*** I'm going insane *** (VHS to DVD recording)

Discussion in 'Blu-ray & DVD Players & Recorders' started by FIZZPIT, Jan 15, 2008.

  1. FIZZPIT

    FIZZPIT
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    Hi,

    Please please please can someone help me. I've been looking at various pieces of kit and I'm now totally confused as to what I need!

    I'm wanting to convert my collection of VHS tapes to DVD.

    I already have a Humax 9200 and seperate VCR.

    Question's:

    Should I get a VCR/DVD recorder combi or just a DVD recorder?
    Does it need to have freeview or HDD? (bearing in mind I have the Humax)

    If I got one with a HDD does this get around the issue of copying tapes with macrovision. Apologies if this oversteps the forum rules regarding this.

    And also am I right in thinking that if I recorded something to the HDD of the Humax, I could at a later date then transfer it to DVD? If so how does this work?

    Thank you immensely
     
  2. ramjet

    ramjet
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    you can use any dvd recorder and link it to your vcr to copy tapes , but you may need something suitable to link it with , like a special scart lead etc ? ( I wont elaborate due to forum rules ) hdd has no bearing on the copy protection

    I dont think the humax lets you record from an external source , my 8000t doesnt and I dont think the 9200t does either

    I used to use a sony vx410 combi and my vcr but the 970b is a better machine

    but for your purposes any dvd recorder will do the job
     
  3. Gavtech

    Gavtech
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    A DVD recorder is better all round, provided you still have a working VCR.
    You will get better copies from the machine the tapes were recorded on originally. It also gives you more control than a combo machine.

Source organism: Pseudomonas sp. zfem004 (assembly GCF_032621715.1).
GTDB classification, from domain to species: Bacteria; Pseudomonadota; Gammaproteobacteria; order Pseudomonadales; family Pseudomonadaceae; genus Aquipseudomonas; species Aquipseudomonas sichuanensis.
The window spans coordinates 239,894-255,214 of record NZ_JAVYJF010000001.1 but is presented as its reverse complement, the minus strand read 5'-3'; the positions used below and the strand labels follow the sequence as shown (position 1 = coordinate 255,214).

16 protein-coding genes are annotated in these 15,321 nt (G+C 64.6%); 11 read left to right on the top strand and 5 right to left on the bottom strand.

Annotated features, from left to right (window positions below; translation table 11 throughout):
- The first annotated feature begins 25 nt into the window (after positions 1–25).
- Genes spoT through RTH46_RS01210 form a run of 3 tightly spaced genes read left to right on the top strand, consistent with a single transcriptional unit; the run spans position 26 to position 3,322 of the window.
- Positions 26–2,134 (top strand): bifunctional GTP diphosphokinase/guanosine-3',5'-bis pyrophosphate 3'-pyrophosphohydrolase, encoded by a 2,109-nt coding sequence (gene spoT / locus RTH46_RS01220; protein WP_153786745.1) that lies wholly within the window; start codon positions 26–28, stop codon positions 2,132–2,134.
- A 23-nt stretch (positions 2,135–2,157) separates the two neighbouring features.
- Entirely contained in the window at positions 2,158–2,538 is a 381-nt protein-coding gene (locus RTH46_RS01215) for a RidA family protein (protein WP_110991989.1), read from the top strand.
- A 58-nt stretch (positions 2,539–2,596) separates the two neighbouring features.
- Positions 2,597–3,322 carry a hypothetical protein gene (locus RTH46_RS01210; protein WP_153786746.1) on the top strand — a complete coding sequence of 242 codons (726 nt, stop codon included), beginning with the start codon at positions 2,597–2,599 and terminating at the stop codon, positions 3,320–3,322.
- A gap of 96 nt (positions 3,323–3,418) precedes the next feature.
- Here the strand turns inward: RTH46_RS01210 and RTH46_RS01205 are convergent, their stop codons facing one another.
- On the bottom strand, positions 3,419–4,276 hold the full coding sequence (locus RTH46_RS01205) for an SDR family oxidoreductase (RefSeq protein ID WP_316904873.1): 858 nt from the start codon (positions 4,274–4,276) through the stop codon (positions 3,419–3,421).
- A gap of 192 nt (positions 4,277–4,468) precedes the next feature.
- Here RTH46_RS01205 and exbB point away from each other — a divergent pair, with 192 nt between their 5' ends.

But to go back to your question - it does not make real sense: 'Does it need to have freeview or HDD?' ... does not compute . It can have either, neither or both... The question is not entirely relevant.
    At this stage if you buy any half-decent DVDR it will have a Freeview tuner in any case... and I would not recommend anything that did not.

    A unit that incorporates an HDD is strongly recommended in all circumstances.

    As ramjet says above, the issue of the HDD has nothing to do with macrovision.
    To simplify what you may be addressing... You will be able to copy any tapes you recorded yourself to HDD / DVD... You will not be able to copy any commercial tapes which have copyright protection, which is most of them.
    Yes you can transfer. Having a HDD equipped DVDR makes this process easier and more reliable ... and allows you to edit.
     
  4. ramjet

    ramjet
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    perhaps I misunderstood the humax 9200t aspect as I thought you were trying to copy tapes onto it

    if you have recorded something on freeview onto the humax 9200t using its inbuilt tuner , you just link it using a standard scart lead ( or composite leads ) to a dvd recorder and press play on the humax and record on the recorder , no problem at all and I do this with my humax 8000t
     
  5. FIZZPIT

    FIZZPIT
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    Thanks for all the replies everyone, very much appreciated.

    I'm still a bit confused as to what I actually need.